I would just use a standard hole saw small bites and continual clearing to remove cuttings. Limited on depth but possible to cut from both sides. Do not forget to remove the slug eject spring if fitted!
Richard
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Some great replies to my original question (and the hijacked one!!). Regarding the "sanding" - I wouldn't have done this with the piece rotating in the lathe, so don't worry too much about my fingers...
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Had a play this afternoon, bored out about 10mm depth to about 45mm diameter, using facing cuts and then finished up with longitudinal boring. Whenever the gas runs out in a can of WD40, I pierce the tin and pour the remnants into a container so I brushed some of this on to lubricate the cut. Set the gears to 350tpi (the smallest pitch I can get) and used the power feed - gave a beautiful finish. It's going to be difficult boring to the full depth but think I'll buy a blacksmith's drill tomorrow as I can pick one up for a few pounds locally, whereas getting a small boring tool is going to take time.
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Here's the results of this afternoon's practice:
http://i277.photobucket.com/albums/kk76/richardspandit/Lathe/DSC_0283.jpg
http://i277.photobucket.com/albums/kk76/richardspandit/Lathe/DSC_0282.jpg
http://i277.photobucket.com/albums/kk76/richardspandit/Lathe/DSC_0281.jpg
There's something wonderful about a nicely engineered piece of metal, or is it just me?
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It is not just you.
--
Nigel

When the only tools you have are an X3 mill, a
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I'd second Richards comments. I have used this technique in both alloy and cast iron. You will need some lubricant/coolant with alloy and clear the swarf regularly.
Once the hole saw is about 1/4" in, you can carry on without the pilot so if you keep it very short inthe first instance, you do not necessarily have to end up with a hole up te middle of the slug you are removing. Don't go too fast, don't be too agressive.
Richard (another one)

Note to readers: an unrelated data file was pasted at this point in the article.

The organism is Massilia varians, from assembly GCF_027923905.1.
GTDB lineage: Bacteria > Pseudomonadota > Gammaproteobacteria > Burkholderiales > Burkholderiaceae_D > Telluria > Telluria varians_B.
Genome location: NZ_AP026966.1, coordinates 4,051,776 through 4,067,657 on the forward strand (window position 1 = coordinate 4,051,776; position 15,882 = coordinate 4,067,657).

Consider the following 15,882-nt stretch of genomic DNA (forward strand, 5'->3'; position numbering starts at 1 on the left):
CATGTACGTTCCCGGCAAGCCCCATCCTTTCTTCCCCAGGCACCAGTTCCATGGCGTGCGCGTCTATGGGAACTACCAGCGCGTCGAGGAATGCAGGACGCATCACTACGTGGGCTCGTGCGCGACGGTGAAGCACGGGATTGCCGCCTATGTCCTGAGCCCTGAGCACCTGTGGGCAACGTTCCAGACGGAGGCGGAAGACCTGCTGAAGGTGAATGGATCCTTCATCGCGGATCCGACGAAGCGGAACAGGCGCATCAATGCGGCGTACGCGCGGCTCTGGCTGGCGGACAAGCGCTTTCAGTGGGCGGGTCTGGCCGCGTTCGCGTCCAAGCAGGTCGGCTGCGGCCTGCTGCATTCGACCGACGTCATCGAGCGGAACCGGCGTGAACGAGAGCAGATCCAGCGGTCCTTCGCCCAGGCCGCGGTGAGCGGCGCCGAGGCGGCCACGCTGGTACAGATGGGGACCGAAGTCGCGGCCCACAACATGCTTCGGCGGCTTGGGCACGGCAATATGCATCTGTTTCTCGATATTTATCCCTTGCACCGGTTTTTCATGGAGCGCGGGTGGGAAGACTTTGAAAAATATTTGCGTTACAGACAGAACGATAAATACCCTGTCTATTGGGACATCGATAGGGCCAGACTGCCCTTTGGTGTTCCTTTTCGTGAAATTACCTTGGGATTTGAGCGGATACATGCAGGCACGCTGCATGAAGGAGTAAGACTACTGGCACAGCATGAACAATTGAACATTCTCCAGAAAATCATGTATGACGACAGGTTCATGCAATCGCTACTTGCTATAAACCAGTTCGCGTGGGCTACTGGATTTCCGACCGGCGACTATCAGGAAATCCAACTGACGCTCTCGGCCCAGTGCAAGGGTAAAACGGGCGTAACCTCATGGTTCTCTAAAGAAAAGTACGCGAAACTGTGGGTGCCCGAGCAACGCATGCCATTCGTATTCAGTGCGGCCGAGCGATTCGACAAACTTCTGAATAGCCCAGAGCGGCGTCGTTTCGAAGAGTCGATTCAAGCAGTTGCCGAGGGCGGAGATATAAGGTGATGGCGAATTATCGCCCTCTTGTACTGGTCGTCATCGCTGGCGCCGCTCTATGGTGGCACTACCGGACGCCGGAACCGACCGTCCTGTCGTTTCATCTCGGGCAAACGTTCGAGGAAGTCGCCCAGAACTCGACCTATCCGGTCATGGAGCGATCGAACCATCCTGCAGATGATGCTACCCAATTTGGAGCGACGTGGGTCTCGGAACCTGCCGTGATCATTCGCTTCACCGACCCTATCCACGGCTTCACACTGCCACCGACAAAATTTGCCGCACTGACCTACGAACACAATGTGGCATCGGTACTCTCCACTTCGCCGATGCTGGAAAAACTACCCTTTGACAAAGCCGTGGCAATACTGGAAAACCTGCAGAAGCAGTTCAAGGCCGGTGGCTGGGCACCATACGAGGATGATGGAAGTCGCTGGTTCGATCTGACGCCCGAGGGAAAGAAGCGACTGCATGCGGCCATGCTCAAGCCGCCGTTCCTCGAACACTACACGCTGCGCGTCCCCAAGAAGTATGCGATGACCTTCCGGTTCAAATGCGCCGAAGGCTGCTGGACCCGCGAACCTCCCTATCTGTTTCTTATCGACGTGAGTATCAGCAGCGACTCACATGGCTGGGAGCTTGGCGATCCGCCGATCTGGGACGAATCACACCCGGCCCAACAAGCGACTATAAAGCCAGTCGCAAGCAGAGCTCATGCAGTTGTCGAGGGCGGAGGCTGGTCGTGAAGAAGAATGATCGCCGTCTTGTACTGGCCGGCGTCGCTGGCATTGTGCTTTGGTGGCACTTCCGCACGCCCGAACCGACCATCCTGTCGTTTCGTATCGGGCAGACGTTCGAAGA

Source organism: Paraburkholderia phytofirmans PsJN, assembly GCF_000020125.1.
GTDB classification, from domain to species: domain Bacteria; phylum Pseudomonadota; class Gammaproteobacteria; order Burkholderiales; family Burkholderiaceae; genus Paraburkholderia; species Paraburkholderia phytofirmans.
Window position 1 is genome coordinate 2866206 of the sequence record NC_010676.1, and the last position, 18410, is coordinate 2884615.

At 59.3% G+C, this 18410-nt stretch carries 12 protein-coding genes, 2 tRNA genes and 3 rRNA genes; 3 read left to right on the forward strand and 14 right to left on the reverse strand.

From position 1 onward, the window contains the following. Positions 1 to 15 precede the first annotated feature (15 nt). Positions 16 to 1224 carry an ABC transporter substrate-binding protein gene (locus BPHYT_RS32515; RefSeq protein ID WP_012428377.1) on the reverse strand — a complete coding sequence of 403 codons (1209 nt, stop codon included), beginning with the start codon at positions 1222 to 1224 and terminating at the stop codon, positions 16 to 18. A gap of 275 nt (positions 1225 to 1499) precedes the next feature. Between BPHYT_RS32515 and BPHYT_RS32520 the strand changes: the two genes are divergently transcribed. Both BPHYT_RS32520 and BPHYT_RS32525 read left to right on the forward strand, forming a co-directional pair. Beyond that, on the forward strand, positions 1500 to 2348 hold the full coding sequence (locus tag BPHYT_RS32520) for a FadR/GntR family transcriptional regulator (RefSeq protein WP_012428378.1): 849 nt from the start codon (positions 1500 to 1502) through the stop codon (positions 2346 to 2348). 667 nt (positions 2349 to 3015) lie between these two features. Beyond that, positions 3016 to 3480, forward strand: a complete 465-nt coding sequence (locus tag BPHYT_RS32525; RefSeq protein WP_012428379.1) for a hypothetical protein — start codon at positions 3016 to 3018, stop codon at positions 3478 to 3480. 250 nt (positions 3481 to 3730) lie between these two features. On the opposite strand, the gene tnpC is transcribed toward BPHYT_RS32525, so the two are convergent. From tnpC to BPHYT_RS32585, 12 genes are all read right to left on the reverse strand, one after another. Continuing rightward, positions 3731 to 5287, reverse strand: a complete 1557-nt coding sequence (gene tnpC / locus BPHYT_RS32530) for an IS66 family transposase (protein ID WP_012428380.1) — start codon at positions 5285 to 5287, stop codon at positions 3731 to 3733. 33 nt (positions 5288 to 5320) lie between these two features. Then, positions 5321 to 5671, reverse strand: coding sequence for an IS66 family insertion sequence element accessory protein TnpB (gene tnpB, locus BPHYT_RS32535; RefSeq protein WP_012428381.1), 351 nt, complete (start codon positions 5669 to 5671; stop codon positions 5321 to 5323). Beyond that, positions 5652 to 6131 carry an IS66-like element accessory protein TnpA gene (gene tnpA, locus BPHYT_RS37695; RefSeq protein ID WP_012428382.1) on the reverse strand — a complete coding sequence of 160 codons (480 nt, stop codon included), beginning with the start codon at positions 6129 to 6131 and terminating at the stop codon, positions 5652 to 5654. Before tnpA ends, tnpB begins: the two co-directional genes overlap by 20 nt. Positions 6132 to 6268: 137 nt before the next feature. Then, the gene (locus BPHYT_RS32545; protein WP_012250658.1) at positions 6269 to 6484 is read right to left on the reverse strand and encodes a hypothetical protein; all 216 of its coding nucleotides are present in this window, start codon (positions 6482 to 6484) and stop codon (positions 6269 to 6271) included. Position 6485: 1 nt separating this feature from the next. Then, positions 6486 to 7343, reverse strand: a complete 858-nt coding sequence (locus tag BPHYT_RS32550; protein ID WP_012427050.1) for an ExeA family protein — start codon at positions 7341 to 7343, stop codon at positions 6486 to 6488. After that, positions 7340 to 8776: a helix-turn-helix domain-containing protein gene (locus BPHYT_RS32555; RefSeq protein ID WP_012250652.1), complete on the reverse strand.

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Thank you to both Richards, if only I had asked last year I wouldn't have wasted so much aluminium. I've filed the info away for future use.
Alan
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My aluminium stock arrived today. I decided to go for 60mm OD tube with 10mm wall thickness, so no problems with tool clearance. Had to teach myself how to use the 4-jaw chuck as it is too large for my 3 jaw - not sure if I'll ever go back now!
The problem I have, though, is when I increase the inner diameter from 40mm to 50mm, for a 20mm section, it leaves a step (which is good - it's what I want) but when I feed the tool in automatically, when it gets to this step on each cut, a horrid squealing noise ensues as the tool is trying to cut on 2 faces. I generally disengage the dog clutch on the leadscrew and have offset the compound slide by 15 so I can wind it away from both faces at once - is this the right technique or is there something different I can try?
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wrote:

I hope that I have understood correctly. Basically in my mind you are traversing too far! It sounds as if you have little or no clearance on the front face of the tool and you are hitting the step that you are producing, each time full face. In my mind you should be power traversing to a carriage stop and changing to manual feed before hitting the stop. Alternatively depending on your tool profile you may be better facing out to the required radius then power traversing away from the chuck.